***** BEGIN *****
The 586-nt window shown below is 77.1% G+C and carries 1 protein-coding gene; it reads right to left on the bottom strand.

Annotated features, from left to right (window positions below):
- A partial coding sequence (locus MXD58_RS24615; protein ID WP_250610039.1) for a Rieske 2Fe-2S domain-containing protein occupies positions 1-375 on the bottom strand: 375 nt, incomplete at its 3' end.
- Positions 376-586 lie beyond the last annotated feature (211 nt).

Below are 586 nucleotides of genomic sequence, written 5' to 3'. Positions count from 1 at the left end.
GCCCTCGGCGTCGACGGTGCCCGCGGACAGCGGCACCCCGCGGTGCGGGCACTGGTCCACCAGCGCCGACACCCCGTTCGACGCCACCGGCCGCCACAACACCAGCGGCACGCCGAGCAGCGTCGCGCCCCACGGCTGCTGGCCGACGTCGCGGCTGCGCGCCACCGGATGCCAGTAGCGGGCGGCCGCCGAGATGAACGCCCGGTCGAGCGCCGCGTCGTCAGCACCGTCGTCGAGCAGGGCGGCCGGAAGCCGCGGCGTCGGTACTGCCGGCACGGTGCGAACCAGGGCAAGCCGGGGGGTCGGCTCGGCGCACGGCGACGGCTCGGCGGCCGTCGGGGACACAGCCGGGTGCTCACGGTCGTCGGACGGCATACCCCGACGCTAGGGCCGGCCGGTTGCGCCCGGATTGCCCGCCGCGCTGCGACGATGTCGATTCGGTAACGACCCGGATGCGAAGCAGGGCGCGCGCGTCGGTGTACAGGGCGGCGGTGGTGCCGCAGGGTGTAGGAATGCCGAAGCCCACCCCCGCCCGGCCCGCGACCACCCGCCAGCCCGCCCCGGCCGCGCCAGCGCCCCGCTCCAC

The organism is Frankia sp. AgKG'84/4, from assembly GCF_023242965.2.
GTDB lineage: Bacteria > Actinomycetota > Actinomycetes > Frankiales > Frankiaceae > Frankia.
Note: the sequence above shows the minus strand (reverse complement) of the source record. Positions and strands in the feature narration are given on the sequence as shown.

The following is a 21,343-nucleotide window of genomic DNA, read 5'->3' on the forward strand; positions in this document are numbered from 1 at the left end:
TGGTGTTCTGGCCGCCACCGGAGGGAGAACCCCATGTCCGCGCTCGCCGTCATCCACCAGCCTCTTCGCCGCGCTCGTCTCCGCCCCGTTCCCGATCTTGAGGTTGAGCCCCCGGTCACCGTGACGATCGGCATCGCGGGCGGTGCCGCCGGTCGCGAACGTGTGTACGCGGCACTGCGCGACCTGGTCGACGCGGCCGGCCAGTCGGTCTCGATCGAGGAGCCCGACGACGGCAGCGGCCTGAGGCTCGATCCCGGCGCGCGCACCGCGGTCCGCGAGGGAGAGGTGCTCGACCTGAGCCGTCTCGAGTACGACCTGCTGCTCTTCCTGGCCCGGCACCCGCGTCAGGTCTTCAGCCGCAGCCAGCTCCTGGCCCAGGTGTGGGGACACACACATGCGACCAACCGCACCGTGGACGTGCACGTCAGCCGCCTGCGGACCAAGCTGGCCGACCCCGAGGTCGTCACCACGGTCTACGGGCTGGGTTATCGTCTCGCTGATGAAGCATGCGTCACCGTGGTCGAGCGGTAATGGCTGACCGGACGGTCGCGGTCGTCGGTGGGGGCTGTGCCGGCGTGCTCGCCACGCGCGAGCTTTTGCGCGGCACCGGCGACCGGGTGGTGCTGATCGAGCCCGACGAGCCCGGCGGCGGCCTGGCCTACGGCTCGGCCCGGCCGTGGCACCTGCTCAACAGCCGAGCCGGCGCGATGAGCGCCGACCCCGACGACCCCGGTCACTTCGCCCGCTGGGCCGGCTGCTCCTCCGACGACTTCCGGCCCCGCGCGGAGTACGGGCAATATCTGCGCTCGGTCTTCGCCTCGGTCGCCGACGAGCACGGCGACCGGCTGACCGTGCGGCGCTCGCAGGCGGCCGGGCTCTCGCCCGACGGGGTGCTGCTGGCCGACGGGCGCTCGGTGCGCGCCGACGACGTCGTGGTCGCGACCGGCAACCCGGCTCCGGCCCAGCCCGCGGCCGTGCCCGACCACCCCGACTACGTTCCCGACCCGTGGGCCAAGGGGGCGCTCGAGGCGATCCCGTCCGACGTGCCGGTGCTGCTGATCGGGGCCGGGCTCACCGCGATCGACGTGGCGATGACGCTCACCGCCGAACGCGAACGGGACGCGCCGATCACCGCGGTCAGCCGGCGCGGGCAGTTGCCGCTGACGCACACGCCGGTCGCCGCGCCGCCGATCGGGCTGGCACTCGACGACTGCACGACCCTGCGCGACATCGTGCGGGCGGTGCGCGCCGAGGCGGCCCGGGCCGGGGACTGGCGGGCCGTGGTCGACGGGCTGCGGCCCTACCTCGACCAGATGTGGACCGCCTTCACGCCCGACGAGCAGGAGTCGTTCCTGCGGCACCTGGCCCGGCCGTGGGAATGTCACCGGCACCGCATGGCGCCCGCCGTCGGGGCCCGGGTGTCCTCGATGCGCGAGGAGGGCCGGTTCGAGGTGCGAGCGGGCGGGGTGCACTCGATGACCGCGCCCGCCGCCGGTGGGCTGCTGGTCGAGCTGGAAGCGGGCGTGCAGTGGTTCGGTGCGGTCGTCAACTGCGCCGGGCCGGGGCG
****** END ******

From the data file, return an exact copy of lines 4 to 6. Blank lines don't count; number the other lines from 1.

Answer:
- Positions 376-586 lie beyond the last annotated feature (211 nt).

Below are 586 nucleotides of genomic sequence, written 5' to 3'. Positions count from 1 at the left end.
GCCCTCGGCGTCGACGGTGCCCGCGGACAGCGGCACCCCGCGGTGCGGGCACTGGTCCACCAGCGCCGACACCCCGTTCGACGCCACCGGCCGCCACAACACCAGCGGCACGCCGAGCAGCGTCGCGCCCCACGGCTGCTGGCCGACGTCGCGGCTGCGCGCCACCGGATGCCAGTAGCGGGCGGCCGCCGAGATGAACGCCCGGTCGAGCGCCGCGTCGTCAGCACCGTCGTCGAGCAGGGCGGCCGGAAGCCGCGGCGTCGGTACTGCCGGCACGGTGCGAACCAGGGCAAGCCGGGGGGTCGGCTCGGCGCACGGCGACGGCTCGGCGGCCGTCGGGGACACAGCCGGGTGCTCACGGTCGTCGGACGGCATACCCCGACGCTAGGGCCGGCCGGTTGCGCCCGGATTGCCCGCCGCGCTGCGACGATGTCGATTCGGTAACGACCCGGATGCGAAGCAGGGCGCGCGCGTCGGTGTACAGGGCGGCGGTGGTGCCGCAGGGTGTAGGAATGCCGAAGCCCACCCCCGCCCGGCCCGCGACCACCCGCCAGCCCGCCCCGGCCGCGCCAGCGCCCCGCTCCAC